|What a feeling: Nick Cage is bitten by Jennifer Beales ...|
Vampire’s Kiss was written by Joseph Minion, whose first screenplay, After Hours (1986) pretty much set the template for the ‘yuppy nightmare’: a young upwardly mobile city dweller falls foul of a dark criminal underworld after being lured in by the promise of a woman. As a kind of Dante’s Inferno for the Reagan era, it gave rise to some of the decade’s most interesting films, including Jonathan Demme’s Something Wild (1987), and perhaps most notably, Lynch’s Blue Velvet (1986).
The yuppy nightmare played on the white middle class guilt of the affluent new breed of city professional profiting from short-term economic policies (the so-called Reaganomics) that led to stockmarket bubbles and a boom in consumer credit, but also widened the gap between the rich and poor, creating (particularly in the United States) a burgeoning underclass.
In Vampire’s Kiss, Nicolas Cage plays a young upwardly Manhattan publisher who spends his evenings picking up woman in nightclubs and taking them back to his gothic-looking brownstone apartment for casual sex. One night he meets a seductive vamp (Jennifer Beales) with a taste for blood and a nice pair (of fangs). Before he is knows it, Cage is spiralling into madness, believing himself infected with the ‘curse’ of the undead and finding himself compelled (as Jack Nicholson says in The Departed) to ‘act accordingly’.
|...which makes him buy cheap plastic snappers...|
Like Romero’s ‘Martin’ we never really believe that Cage is truly joining the ranks of the undead - he just thinks he is - therein lies the satire of the film, and the basis of some deliciously dark humour. Lacking the traditional vampire accoutrements, Cage is forced to sleep under his upturned sofa in lieu of a coffin and to don a cheap pair of plastic fangs – the kind you might find in a joke shop - because he only has five dollars on him at the time of purchase. Also like Martin, Cage’s image of what it is to be a vampire is entirely shaped by his exposure to popular media, in this case a late night viewing of Murnau’s Nosferatu. Therefore Cage gradually transforms into Max Shreck, until he is stalking nightclubs in his fangs leering crazily at the women, in search of a victim. They think his vampire stance is an act, that he is joking around, but we know it isn’t.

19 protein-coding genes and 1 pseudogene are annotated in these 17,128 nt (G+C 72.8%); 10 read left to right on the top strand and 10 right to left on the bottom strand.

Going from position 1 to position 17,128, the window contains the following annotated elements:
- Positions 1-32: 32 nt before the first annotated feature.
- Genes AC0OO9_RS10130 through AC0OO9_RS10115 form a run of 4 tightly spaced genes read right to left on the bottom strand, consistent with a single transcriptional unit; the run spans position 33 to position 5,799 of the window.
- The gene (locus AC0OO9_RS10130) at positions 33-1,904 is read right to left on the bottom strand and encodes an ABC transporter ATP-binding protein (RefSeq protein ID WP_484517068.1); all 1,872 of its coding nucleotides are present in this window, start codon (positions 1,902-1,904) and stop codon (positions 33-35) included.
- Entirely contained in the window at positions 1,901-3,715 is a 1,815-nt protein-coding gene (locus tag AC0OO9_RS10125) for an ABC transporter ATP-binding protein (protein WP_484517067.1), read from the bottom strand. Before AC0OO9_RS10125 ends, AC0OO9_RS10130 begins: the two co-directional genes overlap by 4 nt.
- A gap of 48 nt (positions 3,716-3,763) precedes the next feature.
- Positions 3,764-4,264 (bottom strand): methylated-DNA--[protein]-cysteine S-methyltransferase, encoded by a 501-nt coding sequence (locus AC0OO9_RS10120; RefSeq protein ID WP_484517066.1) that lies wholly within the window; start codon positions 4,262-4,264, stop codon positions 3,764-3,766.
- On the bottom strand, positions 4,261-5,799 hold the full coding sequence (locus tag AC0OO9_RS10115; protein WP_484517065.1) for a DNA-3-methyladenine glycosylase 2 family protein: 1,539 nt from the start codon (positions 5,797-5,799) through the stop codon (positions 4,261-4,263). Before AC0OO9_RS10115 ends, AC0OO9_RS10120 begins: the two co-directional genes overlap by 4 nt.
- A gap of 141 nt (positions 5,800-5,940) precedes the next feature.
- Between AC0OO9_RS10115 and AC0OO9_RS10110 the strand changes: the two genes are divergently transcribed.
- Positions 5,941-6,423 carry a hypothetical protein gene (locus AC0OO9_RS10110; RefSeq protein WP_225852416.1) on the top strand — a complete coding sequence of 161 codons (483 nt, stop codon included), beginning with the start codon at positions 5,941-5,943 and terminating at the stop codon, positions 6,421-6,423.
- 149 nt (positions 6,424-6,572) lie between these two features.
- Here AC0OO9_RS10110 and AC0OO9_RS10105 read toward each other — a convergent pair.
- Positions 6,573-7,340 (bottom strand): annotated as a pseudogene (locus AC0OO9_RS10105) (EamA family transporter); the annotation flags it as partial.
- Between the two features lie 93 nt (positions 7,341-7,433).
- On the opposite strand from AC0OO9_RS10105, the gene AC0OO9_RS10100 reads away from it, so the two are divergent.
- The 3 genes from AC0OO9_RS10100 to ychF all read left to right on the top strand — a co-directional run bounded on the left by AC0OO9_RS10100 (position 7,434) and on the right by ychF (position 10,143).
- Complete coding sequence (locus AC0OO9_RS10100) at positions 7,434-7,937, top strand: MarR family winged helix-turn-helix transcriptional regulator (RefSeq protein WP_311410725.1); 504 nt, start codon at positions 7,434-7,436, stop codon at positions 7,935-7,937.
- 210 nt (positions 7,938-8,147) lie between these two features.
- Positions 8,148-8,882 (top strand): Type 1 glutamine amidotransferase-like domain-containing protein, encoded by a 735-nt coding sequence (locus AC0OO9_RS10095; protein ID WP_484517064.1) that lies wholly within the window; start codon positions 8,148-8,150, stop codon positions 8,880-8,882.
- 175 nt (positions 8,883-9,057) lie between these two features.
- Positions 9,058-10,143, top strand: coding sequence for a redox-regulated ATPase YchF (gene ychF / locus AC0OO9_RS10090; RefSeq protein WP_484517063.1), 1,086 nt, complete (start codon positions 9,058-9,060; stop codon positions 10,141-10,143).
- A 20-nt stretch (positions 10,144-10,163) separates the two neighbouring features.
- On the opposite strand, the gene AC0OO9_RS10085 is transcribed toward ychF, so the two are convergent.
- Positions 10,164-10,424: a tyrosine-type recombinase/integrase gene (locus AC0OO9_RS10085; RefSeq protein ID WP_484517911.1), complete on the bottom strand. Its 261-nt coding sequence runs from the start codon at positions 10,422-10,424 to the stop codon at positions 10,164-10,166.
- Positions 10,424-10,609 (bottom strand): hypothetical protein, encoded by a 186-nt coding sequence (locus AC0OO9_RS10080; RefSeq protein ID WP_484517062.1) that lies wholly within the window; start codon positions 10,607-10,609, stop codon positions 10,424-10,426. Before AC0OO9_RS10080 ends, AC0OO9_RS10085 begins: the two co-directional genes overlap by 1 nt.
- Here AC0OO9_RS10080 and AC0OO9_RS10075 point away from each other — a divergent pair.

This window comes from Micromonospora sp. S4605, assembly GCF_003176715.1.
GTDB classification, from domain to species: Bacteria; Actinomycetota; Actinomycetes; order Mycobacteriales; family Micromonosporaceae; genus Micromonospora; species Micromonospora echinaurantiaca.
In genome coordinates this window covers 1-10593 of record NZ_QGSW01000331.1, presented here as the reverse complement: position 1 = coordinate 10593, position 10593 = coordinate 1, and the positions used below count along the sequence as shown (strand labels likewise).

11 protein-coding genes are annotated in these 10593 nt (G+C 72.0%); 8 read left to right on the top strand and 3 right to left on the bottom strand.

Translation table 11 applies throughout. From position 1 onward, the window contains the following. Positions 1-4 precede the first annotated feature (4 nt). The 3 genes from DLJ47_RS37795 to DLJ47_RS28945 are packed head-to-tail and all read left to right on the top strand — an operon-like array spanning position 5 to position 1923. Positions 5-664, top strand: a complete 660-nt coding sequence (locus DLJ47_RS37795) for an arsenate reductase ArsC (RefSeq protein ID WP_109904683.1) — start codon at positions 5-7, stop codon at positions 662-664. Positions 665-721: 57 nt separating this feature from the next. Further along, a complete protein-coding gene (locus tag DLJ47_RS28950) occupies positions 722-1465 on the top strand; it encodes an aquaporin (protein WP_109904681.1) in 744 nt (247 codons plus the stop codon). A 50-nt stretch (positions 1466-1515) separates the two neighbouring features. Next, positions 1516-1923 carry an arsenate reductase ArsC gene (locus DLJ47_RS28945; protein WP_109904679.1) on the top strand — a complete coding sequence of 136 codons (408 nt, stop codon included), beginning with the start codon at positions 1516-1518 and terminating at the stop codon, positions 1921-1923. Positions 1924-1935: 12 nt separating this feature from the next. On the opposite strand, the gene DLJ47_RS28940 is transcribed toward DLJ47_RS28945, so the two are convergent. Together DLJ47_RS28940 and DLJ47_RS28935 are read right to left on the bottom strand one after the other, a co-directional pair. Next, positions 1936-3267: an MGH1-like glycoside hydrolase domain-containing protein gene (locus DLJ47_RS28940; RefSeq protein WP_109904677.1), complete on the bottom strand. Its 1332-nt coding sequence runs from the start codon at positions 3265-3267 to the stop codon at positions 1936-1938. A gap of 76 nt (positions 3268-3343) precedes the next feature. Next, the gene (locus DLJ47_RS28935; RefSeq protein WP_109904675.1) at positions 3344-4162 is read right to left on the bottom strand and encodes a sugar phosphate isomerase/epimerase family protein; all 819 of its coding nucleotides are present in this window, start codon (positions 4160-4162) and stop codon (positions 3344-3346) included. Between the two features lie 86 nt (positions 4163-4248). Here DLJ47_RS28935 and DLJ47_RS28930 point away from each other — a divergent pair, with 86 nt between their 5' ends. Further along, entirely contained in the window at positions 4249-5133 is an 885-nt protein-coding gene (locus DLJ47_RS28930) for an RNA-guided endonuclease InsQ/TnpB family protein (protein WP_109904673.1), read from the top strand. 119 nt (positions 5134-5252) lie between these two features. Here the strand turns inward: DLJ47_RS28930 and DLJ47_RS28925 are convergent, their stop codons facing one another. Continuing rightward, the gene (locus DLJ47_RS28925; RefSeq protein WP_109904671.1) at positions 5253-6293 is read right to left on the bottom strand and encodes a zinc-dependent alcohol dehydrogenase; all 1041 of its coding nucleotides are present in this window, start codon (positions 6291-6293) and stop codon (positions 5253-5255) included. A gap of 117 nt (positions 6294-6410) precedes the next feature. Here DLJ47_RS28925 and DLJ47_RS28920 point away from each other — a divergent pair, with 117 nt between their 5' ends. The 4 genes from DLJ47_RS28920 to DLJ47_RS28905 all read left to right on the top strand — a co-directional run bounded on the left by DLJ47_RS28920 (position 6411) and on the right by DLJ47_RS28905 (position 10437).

|...turn slowly in to Max Shreck from Nosferatu...|
With it pretty much a given that Cage isn’t becoming a real vampire (the film hints heavily that Jennifer Beales is a figment of his imagination – a guilt-projection from his womanising past), Vampire’s Kiss digs deep into the aforementioned white male middle class guilt in showing Cage’s pathology. His main victim is his Latino secretary (Maria Conchito Alonso) whom he bullies mercilessly. When she has to take time off sick due to the stress, Cage - in a particularly uncomfortable-to-watch scene - takes a cab to her house so that he can continue the harassment there. The film spends some time showing the lives of the poor working immigrant through Alonso’s character, in contrast to Cage’s privileged Manhattanite lifestyle. This gives some context to Cage’s peculiar guilt-based love-hate fixation on his secretary, whom he eventually attempts to rape: white middle class guilt sublimated into victimising the ‘despicable’ immigrant.
|...sleep under his upturned couch in lieu of a coffin...|
One of the criticisms of the 'yuppy nightmare' movie is that the audience is encouraged to wallow in the grimy world of the criminal underclass (almost like they did back in the Victorian age) before being allowed to denounce it. In Blue Velvet, Jeffrey is recuperated into his white middle class world of picket fences and ‘healthy’ sex, ‘cured’ of his fascination with the seedy underworld of Frank Booth and Dorothy Vallens. To its credit, Vampire’s Kiss doesn’t do that. Cage’s character is not redeemed, nor does he ever regain our sympathy. Instead, as 'nosferatu', he has to suffer the inevitable (as Martin had to) in punishment for his excesses and those of his brethren. And it serves him right too.
|..and stalk nightclubs in search of victims.|